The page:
I tried to come here one evening last summer whilst we were down in Cornwall, tried and failed, no map, no idea, no clue, failed.
I tucked it away into a mental back pocket, not always a good thing, it's taken a decade to get back to some places, but I really wanted to get up Showery Tor, I really really wanted to see what I have dubbed the king of ring cairns, It would be on the front cover of a book that would be called something like Ring cairns of Britain, Ireland and Brittany, probably written by a man with a beard, anyway he would choose this ring cairn to adorn his cherished accumulation of years of travelling, above all others, it is the king of ring cairns.
From the car park the way is clear and obvious, you might want to follow the long silly cairn up the hill, try to pick out the spot where Phil Harding and Francis Prior stood excavating, selfie opportunity. (Shoot me)
I should probably mention that today is the spring equinox and that after a five hour drive under grey skies it was clear that the sun would not be recognising my dedication to duties, but would instead be ignoring my efforts utterly. As expected really.
Anyway, I am on site at the appointed hour, but I have to look at my compass to see which way the sun is coming from, I reckon a sunset would be better, the best vantage viewing points are on the east side.
So, there's no sun, but everything else is just superb, the ring cairn is massive, more like a henge in size, the rock stack in the middle works on me in more ways than one, on it's own it's an impressive little rock stack, made of pretty stones, the broken rock second from bottom....... was it broken when the ring cairn went up?
Why was it chosen for a cairn to go round it, is it just a cool place or did it have some deep meaning for them, bah, pesky mysteries.
Three ponies are sharing the hill top with me, but unlike most that ive come across they are totally unafraid of me, even pausing and posing for photos.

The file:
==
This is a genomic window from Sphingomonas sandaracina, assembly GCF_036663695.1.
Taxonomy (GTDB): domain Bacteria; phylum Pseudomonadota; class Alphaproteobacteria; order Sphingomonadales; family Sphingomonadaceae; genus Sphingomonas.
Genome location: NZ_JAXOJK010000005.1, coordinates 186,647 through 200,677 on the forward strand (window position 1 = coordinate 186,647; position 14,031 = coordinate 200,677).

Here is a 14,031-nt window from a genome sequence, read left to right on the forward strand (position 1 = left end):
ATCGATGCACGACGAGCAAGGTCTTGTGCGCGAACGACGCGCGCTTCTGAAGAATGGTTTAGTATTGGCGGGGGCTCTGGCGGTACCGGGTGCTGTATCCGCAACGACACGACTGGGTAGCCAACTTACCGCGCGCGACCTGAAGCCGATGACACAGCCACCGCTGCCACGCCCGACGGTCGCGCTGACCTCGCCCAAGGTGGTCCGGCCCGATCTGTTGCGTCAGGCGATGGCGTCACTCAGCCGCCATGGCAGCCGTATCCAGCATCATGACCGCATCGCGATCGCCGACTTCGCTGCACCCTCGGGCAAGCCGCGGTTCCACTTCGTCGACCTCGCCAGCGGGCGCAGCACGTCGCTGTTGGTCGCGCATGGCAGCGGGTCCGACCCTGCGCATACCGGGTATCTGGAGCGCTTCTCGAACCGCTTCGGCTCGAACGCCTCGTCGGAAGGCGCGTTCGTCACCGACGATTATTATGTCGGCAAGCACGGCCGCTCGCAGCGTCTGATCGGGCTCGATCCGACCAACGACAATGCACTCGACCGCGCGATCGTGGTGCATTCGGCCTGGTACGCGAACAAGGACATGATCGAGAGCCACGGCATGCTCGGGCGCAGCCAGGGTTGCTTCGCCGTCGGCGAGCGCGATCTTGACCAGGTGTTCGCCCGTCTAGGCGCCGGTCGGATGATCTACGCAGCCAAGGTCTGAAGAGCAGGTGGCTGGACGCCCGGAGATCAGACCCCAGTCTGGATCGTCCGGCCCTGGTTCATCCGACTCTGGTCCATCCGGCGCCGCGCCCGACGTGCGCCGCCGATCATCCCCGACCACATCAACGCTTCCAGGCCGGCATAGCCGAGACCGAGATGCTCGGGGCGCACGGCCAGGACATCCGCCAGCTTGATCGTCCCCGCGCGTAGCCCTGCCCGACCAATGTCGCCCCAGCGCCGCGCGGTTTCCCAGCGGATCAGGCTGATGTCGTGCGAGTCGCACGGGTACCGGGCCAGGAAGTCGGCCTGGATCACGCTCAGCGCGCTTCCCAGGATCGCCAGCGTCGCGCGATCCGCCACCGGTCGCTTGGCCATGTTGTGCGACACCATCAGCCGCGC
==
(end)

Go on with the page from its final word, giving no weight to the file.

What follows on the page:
I've been here for a while now and it seems that nothing more can be gained from sitting in the wind, of which there is plenty, so after returning to the car for my lighter, I re climb the hill and sit out of the wind on little Rough Tor, a perfect point from which to zoom in a good picture of the south half of the ring cairn, until some dick on a motorbike screams round the hill top, there's no justice, if there were he would have exploded.
Climbing higher up the side of Rough Tor itself the ring cairn is perhaps now too far away to be seen, but Showery Tor is a Minninglow of Cornwall, an unmistakable shape on the horizon, not as unmistakable as Rough Tor or Brown Willy, but you hopefully get my drift.
But now I must get off for the long legs of my walk, three stone stone circles, a dozen cairns and a hundred round houses beckon me on.
This rocky outcrop has to be the most moving, aesthetically pleasing piece of sculpture I've ever seen - naturally occurring or otherwise.
Shaped by millennia of the viciously inclemental Bodmin Moor weather - and let's face it, it can be pretty bad - the graceful, flowing curves and contours exhibited here make it seem ludicrous to think that this just sort of, er, 'happened'. But then, Mother always has known best, hasn't she?